Continue reading “Blogher: Why Charlo Greene’s “F*ck it. I Quit.” Is a Revolutionary Act”
I guess Shonda Rhimes didn’t get the memo. She was the latest victim in bigoted white America’s endeavor to undermine successful black people. And she certainly won’t be the last.
Alessandra Stanley, writer for the New York Times, is probably in hiding right now. Not only did she open her garbage television editorial called “Wrought in Their Creator’s Image” with this line – “When Shonda Rhimes writes her autobiography, it should be called ‘How to Get Away With Being an Angry Black Woman.’” – she went on to describe Rhimes’ capable, educated, and tenacious black women characters as “intimidating,” “haughty,” and “authority figures with sharp minds and potent libidos.” Noting how these women aren’t depicted as “maids or nurses or office workers,” Stanley seemed positively impressed that Rhimes and her team of prolific writers have figured out a way to characterize black women as anything but a stereotype…then she stereotyped them all (and Shonda herself) as angry.
Honestly, I am not entirely sure what the goal of the article was exactly. In one keystroke it seemed that Stanley meant to laud Rhimes for her innovation and creativity when developing her gamut of black female characters. But, moments later, the writer noted how much more “benign,” “elegant,” and “serene” Clair Huxtable was from “The Cosby Show.” Describing Rhimes’ newest character, Annalise Keating from “How to Get Away With Murder,” as “this one,” Stanley wraps an entire article in well-meaning bigotry.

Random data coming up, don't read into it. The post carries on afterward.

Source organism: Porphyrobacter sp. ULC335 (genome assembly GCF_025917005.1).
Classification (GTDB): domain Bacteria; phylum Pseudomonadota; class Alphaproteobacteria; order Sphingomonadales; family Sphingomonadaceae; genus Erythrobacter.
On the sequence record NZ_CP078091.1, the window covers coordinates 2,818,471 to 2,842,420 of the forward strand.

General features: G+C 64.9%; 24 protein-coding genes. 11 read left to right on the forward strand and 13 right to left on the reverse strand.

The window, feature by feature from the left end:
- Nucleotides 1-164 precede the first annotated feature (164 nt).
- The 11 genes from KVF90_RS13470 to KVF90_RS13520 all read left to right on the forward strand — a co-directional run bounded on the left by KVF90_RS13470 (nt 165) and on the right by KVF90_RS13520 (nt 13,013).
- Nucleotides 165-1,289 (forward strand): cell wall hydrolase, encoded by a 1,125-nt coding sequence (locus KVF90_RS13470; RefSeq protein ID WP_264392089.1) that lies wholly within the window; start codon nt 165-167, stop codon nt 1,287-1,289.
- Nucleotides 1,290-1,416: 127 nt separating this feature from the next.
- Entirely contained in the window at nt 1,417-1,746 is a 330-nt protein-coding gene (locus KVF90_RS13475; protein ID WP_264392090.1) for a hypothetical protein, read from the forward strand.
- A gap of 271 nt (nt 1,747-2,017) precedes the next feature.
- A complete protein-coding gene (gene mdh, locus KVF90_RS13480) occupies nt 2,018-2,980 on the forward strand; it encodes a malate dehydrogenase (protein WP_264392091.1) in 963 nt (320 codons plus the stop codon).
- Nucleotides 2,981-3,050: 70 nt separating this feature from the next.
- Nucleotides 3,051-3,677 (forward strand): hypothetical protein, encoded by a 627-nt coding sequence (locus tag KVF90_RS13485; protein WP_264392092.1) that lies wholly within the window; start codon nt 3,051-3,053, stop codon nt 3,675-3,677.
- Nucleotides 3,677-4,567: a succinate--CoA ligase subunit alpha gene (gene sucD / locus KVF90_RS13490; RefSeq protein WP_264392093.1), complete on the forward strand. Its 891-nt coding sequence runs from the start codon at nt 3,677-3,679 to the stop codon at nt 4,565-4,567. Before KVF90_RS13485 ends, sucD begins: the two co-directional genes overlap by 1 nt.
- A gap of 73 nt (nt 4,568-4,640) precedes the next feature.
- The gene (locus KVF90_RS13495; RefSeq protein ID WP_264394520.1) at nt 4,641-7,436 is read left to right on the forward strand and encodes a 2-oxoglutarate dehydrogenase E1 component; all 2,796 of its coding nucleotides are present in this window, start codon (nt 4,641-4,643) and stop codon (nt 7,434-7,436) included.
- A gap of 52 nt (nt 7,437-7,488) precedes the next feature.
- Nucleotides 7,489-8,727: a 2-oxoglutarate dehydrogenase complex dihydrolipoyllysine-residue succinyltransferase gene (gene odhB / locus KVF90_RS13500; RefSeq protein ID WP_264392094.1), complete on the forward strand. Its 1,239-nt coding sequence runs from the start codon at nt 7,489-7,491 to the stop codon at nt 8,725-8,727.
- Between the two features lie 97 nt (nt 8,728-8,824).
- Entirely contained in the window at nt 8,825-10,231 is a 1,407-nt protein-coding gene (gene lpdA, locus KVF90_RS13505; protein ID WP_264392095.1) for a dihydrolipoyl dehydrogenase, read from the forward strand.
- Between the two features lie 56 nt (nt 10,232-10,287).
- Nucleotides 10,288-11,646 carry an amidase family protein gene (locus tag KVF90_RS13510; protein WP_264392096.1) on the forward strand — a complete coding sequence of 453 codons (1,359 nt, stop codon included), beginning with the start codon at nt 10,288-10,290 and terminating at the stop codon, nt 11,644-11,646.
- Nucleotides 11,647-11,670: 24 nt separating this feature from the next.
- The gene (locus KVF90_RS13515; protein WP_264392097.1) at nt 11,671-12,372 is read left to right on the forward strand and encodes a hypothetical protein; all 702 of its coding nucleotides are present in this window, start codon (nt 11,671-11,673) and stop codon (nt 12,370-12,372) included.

Read the full post at WCC.
Sometimes people ask me really moronic questions. One that I get all the time is, “But, but, on your blog, aren’t you racist against white people though? Because you say some really bad things about us.” Short answer: no. I can’t be racist because I’m not…well…white. And, I also can’t – as a recent troll implied – “appropriate white ‘culture’.” Why? Well, because when a racial group decides their normative choices are “respectable” thus setting their lifestyle as the best way for everyone else to live, they don’t get to play “backsies” when others emulate them. Cultural appropriation is wholly different from taking on presumably respectable behaviors to garner material or social benefits. It isn’t a game of backsies and it is most definitely used to demean, undermine, and disadvantage minority groups in society.
There is no such thing as reverse racism. Comedian and friend of the blog, Aamer Rahman, handled that in his viral comedy routine some time ago. In summary, because minority groups don’t have inter-generational privilege we can wield against whites (thereby limiting their possible wealth, educational, employment, and/or environmental outcomes), we really have no way of being racist against them. Racism requires power. Without it negative racial feelings might be discriminatory but they certainly aren’t racist. Any racial animus held by minority groups toward whites cannot be set apart on its own as an initial offense because we have already experienced centuries of targeted racial oppression from whites. So, the point of reverse racism is moot.
Read the full article at Water Cooler Convos.